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Pioneering Galway veterinary practice offers in-house CT scan for pets

A generation of us have long been enthralled with what Supervet Noel Fitzpatrick can do to save the lives of beloved pets.

And while not quite reaching the feats of the ‘Bionic Vet’, a new addition to a Galway veterinary practice could see more animals live longer and with a better quality of life.

Ark Vets in Knocknacarra and St Mary’s Road is the first practice in the west of Ireland to offer pets an in-house CT scan.

Exactly the same as the CT (Computed Tomography) or CAT scan that has long been an essential diagnostic tool for humans, the machine will be particularly useful for getting a clearer picture of lung disease, whether there are secondary tumours internally or common spinal problems like prolapsed discs.

Giving a much more detailed overview of the internal system than a traditional x-ray, the CT scan can really help when deciding if an operation will improve the quality of life of the patient and how that surgery should proceed, explains Art Vets Galway Clinical Director Aidan Miller.

Before this, patients would have to be referred for CT scans as far away as Cork or Meath.

“It’s about information gathering, much more advanced information gathering. A lot of our clients are now looking for almost human care for their pets and we can’t do more if we don’t have more diagnostic tools. We can also plan surgeries better,” he explains.

“A CT is like visualising what’s happening inside the body, scanning the brain, spinal cord, chest, abdomen and joints.

“Sometimes dogs have tumours on the outside, but for really aggressive types of cancer you are worried there’s something else going on inside the body. Ultrasounds can’t scan lungs and often there can be secondary tumours in the lungs. CTs can pick up very early tumours in lungs and livers.

“If there aren’t secondary tumours there – while you can never say never – you can confidently remove ones that are obvious. If you see secondary tumours in the liver, then you have to have a discussion with the owners to see if it’s in the best interest of the pet to operate.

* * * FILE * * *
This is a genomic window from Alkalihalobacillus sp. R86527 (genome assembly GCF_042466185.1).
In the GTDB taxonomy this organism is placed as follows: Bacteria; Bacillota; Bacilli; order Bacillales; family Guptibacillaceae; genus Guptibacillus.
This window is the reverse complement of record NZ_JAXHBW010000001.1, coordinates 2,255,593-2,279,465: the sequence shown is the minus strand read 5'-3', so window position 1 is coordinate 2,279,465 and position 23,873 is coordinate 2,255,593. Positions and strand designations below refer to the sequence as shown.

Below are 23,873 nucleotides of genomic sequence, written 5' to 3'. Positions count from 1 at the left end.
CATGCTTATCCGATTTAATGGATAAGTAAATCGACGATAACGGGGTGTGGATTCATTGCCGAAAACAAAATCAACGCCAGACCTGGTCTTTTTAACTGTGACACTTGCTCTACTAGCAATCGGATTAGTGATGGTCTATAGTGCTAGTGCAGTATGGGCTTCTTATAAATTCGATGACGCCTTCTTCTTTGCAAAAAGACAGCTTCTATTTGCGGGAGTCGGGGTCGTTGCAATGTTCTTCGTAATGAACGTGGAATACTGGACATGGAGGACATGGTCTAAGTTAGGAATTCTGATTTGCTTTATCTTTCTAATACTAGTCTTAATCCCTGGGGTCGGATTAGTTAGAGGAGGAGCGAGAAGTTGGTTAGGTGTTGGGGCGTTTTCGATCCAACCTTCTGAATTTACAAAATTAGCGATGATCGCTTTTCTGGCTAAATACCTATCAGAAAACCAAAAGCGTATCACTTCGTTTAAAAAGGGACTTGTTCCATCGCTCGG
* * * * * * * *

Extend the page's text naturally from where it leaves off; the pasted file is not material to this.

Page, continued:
“Like with people, you always do your best, but the aim of surgery is to give the animal a better quality of life for longer, you don’t want to put them through too much for nothing.”

CTs are excellent for conditions like liver shunts and give a much clearer picture of the lungs in chronically coughing dogs. They also give a fuller assessment of internal injuries that can be difficult to diagnose in the event of a road traffic.

Dogs usually have a sedative rather than a general anaesthetic to undergo the scan, which is taken in under half a minute. Most pet insurance policies will cover a CT scan, which costs around €850.

The CT cost varies if a general anaesthetic has to be used and if there’s a rush on the results.

“The machine is expensive and there has to be a vet and a nurse there all the time the animal is under sedation. We send the images for review to a specialist veterinary radiologist in the UK who send back a detailed report. It usually takes a week, but we can request to get emergency ones back in under a day.”

The clinic will also provide outpatient scans to other practices.

Ark Vets is a member of IVC Evidensia, which is a large group of independent veterinary practices throughout Ireland, England and Europe.

“This has allowed us to significantly invest in our premises which we have increased the size by two and half times allowing us to create more veterinary and nursing consultation rooms. It also has allowed us to invest in a CT machine which can scan pets from as small as a gerbil to a Great Dane.”

For more, read this week’s Connacht Tribune:

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